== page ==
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Joint Ventures in Mexico

20 Sep , 2016  

Joint ventures are atypical contracts in Mexico and, therefore, except for few states, Mexican Contract Law does not have specific provisions or chapters for this type of agreements. This does not mean, however, that the Law does not recognize the existence of joint ventures, because they are, in the end, contracts. And, contracts can take different legal structures, shapes or forms in Mexico.

Accordingly, joint ventures are the “genre” while “strategic partnerships” and “co-investments” are the species, and one could define these concepts as follow:

A Joint Venture implies two natural or legal persons that come together to work on a common project, basing their relationship on a contract. In essence, it creates a sort of partnership without necessarily creating a new, distinct legal person.

Strategic Partnerships or Strategic Alliances, a species or type of joint venture, are agreements that entail a collaboration project between two persons or firms. The idea is to share resources (offices buildings, researchers, clients, expertise, etc.) and risks (without the guarantee of obtaining any results). In other words, each firm provides qualities or features that the other firm requires for which the purpose or end may be common or different. In this type of joint venture, it is possible for the parties not to invest in money, but rather in their qualities or characteristics. An example may be when an establishment allows another firm to use their facilities for other purposes other than those it ordinarily is involved in, so as to increase the flow of customers in its stores (i.e., express delivery services located in stationeries).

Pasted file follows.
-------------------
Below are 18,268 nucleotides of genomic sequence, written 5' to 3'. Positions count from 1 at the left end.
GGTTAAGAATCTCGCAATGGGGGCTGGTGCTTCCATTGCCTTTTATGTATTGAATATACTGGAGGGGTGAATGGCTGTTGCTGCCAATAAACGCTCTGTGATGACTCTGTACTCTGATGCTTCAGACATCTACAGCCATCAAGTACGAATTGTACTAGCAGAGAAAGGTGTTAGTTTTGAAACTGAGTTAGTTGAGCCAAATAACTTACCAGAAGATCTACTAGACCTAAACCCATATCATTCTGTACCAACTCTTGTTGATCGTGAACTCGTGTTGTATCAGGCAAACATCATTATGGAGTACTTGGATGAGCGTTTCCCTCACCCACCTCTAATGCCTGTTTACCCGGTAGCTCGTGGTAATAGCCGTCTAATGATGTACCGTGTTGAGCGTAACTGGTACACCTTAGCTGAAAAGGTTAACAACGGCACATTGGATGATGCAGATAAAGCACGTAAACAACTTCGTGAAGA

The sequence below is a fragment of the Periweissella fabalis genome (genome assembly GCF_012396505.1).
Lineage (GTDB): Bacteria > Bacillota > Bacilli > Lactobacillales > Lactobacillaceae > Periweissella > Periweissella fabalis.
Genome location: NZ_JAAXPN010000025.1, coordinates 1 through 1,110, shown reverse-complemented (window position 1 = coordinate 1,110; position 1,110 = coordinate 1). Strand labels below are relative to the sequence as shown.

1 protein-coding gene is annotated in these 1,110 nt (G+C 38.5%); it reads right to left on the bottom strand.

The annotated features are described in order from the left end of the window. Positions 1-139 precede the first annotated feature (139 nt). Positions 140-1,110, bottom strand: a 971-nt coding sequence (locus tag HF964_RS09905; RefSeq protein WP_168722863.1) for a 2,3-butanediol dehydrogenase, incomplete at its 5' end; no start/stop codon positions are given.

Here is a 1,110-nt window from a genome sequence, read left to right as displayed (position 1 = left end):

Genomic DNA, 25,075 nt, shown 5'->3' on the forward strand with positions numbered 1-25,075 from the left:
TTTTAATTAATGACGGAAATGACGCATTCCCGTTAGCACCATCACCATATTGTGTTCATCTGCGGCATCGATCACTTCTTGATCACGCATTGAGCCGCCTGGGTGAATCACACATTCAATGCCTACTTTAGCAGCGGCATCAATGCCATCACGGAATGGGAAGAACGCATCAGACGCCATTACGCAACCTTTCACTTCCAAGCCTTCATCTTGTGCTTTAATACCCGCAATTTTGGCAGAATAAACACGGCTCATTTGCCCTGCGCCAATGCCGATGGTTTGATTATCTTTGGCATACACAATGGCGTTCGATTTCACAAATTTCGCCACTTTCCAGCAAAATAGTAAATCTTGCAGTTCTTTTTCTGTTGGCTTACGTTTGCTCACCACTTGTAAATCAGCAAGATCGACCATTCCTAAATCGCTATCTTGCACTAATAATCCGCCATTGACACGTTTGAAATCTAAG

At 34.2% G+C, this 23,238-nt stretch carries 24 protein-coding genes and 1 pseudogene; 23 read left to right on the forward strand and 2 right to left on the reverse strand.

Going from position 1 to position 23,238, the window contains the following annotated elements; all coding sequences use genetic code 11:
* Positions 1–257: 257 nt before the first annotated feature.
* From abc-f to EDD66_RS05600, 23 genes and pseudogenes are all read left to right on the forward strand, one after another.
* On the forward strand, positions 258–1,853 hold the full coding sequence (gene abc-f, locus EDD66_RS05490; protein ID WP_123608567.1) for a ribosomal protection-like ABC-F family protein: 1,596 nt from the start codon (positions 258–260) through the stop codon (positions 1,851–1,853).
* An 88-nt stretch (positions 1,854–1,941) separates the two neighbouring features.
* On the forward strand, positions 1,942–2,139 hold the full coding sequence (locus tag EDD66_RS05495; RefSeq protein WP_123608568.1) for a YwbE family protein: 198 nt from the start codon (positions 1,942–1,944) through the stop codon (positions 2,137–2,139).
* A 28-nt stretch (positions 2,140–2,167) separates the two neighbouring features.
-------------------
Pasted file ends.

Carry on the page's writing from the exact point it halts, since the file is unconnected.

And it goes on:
On the other hand, a Co-investment, is another joint venture species, whereby two persons or firms invest money or goods in a common project, in contrast with the Strategic Partnerships. This type of joint ventures involve a joint management and parties, therefore, make decisions together.

As for the clauses contained in joint venture contracts, these can vary significantly since they are not expressly regulated in Mexican Contract Law. Notwithstanding the foregoing, common clauses are the following:

  1. Exclusivity,
  2. Geographic Location,
  3. Patent and Trademark Licenses,
  4. Profit Sharing,
  5. Arbitral Clauses, and
  6. Fines.

As for other legal considerations, it is important to note that joint ventures may be considered as a legal person for tax purposes in Mexico and even give rise to the creation of permanent establishments for foreign investors in Mexico. In that sense, when drafting a joint venture contract it is critical to take into account Mexican Tax Law and/or any relevant Tax Treaty. Finally, the Federal Competition Law must also be taken into consideration since anti-trust issues may arise with joint-venture contracts.

 

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For more information, visit the following link:  VTZ – Business Law practice

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